May 6
After a few weeks I removed the fabric and let the plants grow on. You can see that I also experimented with an interplanting of Speedy arugula, an experiment that was pretty successful, I got a couple rounds of arugula harvests before the bean foliage shaded it out.

May 23
The plants were very happy and healthy in spite of growing through one of the coolest and foggiest Mays on record. The weather warmed up in June and the plants took off. Not all the beans in the photo below are Purgatory beans, there's bush Slenderette and Royal Burgundy snap beans in the foreground.

June 15
After one of the coolest and foggiest Mays on record we segued into one of the warmest (but not too hot) and sunniest summers in the past few years. And for some reason the spider mites have not been as bad as usual. The stakes you see below were a makeshift effort to keep the plants from flopping over into the very narrow space between the bed and the deer fence.

July 7
The plants set a lot of beans.

July 7
By early August the beans had matured and most of the plants had dropped their leaves and dried out. That barrier in front of the beans was to keep the leaves of the Romanesco Zucchini from flopping into the space for the beans.

August 9
These are a couple of the best specimens from the patch.


The beans in the pods weighed in at 4.25 pounds. I rather enjoy the process of popping the beans out of their pods individually and I do it after dinner while watching a video with Dave. The process helps to keep me from nodding off in the middle of the program...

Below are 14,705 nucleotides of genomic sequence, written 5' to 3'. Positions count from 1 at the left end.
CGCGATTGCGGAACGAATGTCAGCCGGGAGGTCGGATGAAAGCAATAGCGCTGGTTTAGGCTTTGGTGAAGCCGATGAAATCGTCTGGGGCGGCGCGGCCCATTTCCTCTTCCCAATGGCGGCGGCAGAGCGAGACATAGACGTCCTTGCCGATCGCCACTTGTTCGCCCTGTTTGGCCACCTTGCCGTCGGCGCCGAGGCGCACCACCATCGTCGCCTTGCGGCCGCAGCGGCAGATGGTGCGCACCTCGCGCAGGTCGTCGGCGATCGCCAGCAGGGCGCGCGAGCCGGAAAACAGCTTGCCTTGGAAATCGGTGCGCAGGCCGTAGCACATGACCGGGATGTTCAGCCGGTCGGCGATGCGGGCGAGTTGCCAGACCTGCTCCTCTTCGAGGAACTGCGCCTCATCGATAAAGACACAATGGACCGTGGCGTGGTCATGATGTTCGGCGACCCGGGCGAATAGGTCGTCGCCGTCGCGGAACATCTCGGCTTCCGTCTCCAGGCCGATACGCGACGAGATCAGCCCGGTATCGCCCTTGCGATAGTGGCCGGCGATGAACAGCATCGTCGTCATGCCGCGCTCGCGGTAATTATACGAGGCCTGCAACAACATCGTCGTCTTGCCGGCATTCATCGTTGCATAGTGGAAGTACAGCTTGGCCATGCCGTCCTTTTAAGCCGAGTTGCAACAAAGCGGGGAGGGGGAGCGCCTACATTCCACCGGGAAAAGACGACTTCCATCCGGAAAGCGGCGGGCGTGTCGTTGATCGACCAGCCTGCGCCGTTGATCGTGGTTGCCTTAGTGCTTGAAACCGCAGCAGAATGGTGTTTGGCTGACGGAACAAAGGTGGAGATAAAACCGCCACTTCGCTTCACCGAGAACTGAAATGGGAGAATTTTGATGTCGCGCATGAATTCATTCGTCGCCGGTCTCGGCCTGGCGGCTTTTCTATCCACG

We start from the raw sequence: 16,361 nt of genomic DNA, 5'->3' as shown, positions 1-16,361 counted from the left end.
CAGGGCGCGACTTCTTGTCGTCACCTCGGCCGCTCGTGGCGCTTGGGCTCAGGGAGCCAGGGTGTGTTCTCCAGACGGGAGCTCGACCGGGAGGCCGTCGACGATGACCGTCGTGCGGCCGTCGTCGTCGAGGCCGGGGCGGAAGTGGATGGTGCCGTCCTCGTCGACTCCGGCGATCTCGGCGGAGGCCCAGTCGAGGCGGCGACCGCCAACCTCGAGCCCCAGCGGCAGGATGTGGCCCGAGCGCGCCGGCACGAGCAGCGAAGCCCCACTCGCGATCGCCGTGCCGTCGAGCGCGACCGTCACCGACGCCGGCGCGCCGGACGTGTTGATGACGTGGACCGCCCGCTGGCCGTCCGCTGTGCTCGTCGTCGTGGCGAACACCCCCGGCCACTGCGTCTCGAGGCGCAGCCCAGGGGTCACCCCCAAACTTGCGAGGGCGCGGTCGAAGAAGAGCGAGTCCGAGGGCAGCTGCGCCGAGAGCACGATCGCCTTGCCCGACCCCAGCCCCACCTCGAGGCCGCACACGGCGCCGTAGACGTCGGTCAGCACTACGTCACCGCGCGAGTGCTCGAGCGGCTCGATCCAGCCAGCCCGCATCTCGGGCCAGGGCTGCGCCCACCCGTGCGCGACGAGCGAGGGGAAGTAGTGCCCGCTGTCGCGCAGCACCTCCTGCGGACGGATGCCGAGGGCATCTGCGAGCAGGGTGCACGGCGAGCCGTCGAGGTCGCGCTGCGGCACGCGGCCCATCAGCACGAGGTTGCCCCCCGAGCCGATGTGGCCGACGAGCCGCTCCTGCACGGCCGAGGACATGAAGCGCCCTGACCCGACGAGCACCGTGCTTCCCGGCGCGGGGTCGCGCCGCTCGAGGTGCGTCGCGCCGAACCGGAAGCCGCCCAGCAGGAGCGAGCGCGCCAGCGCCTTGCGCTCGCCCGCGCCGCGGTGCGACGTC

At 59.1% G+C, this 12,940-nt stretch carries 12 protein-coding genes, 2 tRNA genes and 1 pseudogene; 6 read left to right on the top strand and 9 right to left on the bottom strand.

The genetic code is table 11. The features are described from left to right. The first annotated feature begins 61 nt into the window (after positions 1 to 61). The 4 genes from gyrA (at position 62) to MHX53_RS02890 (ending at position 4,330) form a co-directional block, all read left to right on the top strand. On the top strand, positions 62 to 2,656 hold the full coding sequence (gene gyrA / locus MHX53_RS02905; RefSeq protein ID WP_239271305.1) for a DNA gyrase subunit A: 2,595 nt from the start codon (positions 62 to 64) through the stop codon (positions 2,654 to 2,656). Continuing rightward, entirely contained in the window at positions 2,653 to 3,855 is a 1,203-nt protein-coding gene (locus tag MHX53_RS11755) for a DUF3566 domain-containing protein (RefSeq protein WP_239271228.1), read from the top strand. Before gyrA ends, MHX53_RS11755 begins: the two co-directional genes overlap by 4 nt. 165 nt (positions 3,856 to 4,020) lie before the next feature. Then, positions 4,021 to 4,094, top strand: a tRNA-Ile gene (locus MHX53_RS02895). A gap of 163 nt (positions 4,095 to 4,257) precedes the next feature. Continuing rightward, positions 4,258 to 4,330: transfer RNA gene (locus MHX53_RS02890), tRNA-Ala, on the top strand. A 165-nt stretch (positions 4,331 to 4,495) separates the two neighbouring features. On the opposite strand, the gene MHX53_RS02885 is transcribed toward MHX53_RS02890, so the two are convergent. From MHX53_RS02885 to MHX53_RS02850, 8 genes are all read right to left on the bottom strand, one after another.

Today was the final weigh-in for the dry shelled beans - just a smidge over 3 pounds. Woo hoo, plenty of bean salads for the coming year!

A 1.5 Liter Jar of Purgatory Beans
My original seed stock came from an Italian member of the Seed Savers Exchange back in 2005. His beans were from Onano, Viterbo, which is not far from the town of Gradoli where the Pranzo del Purgatorio is held. He no longer offers seeds through SSE but I did find one seed company that offers Purgatory Beans - Uprising Seeds. That's one option if you are interested in growing these beans. Another would be to buy a package of cooking beans and use a few beans as seeds - a good way to see if you like the beans before devoting garden space to them. And a third option would be me - I might be persuaded to part with a few of my beans, especially if you have something interesting to exchange.

Slow Food deems these beans to be worth saving from extinction, they have included them in their Ark of Taste (Italian only, I wish I could read it...), and I agree, I'll keep growing them.

14 comments:

  1. Very interesting bean, sounds like they would do well in dry desert conditions. Looks like your plants got fairly large, and you got a good amount of poundage for a nice little stand of bushes.

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  2. This is a very interesting article, Michelle. I appreciated the history you described. And I would say that 3 lbs of small beans from 54 plants is a superb result.

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  3. That plant has a LOT of beans on it, what a fantastic harvest.

    By the way, I keep forgetting to mention that I love seeing your instagram feed on the sidebar. I don't follow anything on instagram, so just nice to see your beautiful photos as I'm reading the post.

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  4. An interesting bean! I have never seen this variety before.